According to Qadir, "The present government of Prime Minister Sheikh Hasina firmly believes in the principles of humanity and upholds the spirit of the Liberation War. Therefore, we can hope the government will be successful in wiping out communal entities from Bangladesh and will eliminate all other forms of vices and violence to fortify peace and stability."
Former Foreign Secretary Shamsher Mobin Chowdhury thanked The Asian Age for hosting the discussion program. He said that communalism is a terrible nightmare for the whole world, not just for Bangladesh. Mobin Chowdhury said that more than one million Rohingya refugees have been sheltered in Cox's Bazar, Bangladesh.
He referred to the atrocities in Myanmar's Rakhine province as a cold-blooded and state-sponsored act of genocide based on a communal attitude. The glorious Liberation War of 1971 was fought with a non-communal enthusiasm, he told the audiences.
Mobin Chowdhury further said that the color of the blood of Hindus, Muslims, Buddhists, Christians is all the same. He asserted that it is essential to follow the values of father of the nation Bangabandhu Sheikh Mujibur Rahman to overcome the evil shadow of communalism.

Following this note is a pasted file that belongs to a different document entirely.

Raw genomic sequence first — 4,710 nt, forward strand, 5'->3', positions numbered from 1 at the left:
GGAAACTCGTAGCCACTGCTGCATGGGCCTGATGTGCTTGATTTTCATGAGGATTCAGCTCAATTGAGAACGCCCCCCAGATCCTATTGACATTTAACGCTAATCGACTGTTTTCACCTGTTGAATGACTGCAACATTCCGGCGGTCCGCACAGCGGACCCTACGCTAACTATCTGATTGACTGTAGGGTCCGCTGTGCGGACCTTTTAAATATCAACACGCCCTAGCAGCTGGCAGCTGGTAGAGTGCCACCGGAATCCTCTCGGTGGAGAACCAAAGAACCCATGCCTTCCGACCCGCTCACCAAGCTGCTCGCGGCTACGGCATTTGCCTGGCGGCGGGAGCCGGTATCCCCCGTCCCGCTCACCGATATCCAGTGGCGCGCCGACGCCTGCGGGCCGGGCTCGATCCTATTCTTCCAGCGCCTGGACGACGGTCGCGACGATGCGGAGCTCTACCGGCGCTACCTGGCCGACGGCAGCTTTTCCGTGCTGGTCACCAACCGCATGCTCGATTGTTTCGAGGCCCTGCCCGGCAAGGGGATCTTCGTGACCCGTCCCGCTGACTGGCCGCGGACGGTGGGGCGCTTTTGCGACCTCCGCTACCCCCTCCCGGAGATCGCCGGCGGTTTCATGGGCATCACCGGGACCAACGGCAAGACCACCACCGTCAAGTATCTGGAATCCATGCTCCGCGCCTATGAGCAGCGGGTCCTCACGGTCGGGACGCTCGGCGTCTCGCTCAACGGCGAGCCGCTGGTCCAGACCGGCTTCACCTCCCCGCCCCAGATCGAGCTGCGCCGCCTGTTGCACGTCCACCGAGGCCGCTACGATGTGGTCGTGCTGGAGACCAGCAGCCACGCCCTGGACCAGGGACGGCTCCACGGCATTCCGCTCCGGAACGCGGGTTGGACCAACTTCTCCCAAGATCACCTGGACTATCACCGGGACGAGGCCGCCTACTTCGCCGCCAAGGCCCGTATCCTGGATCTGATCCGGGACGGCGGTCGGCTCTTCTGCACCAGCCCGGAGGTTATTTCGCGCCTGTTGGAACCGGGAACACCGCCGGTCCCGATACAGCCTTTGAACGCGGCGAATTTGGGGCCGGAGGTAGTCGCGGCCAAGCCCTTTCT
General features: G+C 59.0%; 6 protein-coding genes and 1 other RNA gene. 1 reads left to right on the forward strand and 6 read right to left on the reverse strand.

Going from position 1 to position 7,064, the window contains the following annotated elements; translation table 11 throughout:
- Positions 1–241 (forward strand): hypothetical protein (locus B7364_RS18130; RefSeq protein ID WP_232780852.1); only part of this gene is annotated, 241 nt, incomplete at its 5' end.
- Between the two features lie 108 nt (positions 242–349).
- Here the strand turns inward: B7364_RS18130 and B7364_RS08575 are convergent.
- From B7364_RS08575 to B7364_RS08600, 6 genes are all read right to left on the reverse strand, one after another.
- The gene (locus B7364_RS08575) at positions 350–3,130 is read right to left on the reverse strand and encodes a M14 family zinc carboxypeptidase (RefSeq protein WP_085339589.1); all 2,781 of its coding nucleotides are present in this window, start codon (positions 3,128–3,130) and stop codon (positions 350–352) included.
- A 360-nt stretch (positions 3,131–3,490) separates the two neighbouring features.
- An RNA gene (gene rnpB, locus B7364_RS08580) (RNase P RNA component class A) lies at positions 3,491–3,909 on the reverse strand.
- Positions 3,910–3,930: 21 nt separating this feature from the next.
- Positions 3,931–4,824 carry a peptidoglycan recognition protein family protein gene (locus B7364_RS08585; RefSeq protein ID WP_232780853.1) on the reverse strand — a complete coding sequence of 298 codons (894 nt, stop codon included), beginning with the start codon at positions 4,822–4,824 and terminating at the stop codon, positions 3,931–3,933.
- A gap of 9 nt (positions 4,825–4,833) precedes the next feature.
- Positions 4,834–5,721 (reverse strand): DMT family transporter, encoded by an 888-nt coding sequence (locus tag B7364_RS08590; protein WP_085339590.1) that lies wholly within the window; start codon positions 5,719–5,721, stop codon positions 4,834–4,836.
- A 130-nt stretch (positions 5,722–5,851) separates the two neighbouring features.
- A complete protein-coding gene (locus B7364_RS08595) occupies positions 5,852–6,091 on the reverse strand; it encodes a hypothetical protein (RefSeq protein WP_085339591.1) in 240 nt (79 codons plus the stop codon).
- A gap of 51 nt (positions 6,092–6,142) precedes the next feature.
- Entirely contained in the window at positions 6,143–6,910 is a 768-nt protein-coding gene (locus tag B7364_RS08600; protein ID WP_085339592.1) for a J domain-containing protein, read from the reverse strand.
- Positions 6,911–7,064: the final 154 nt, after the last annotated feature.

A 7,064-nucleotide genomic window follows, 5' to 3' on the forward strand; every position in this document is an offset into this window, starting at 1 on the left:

Professor Dr. AK Azad Chowdhury, former Vice Chancellor of Dhaka University and ex Chairman, University Grants Commission (UGC) said that during 1905 religious minorities in East Bengal (present day Bangladesh) were 35% to 38%, whereas now it has come down to 8% to 10%.
"Ten million refugees from Bangladesh left for India during 1971 out of which 70% belonged to religious minorities," he pointed out adding that "we are grateful to Prime Minister Sheikh Hasina for taking great efforts to firm up communal harmony in Bangladesh."He laid emphasis on an integrated social movement in favor of communal fraternity in the country.
Professor Dr. Ataur Rahman, Department of Political Science, Dhaka University congratulated Daily Asian Age for organis9ing the discussion. "Bangladesh is a model of communal peace …. Bangladesh is much better than other parts of South Asia in terms of communal harmony." He blamed the world's superpowers including the United States for creating radical outfits.
"A broader understanding of interreligious concepts is vital for unity within the believers of different religions," Dr. Ataur Rahman added.Awami League's Organizing Secretary and Member of Parliament BM Mozammel Haque said that a true approach to history is one of the most necessary things for promoting a non-communal outlook.
He condemned the British colonial rulers for dividing Muslims and Hindus through heinous ploys. BM Mozammel Haque said that the British authorities infused communalism into both Muslims and Hindus by launching fundamentalist organizations.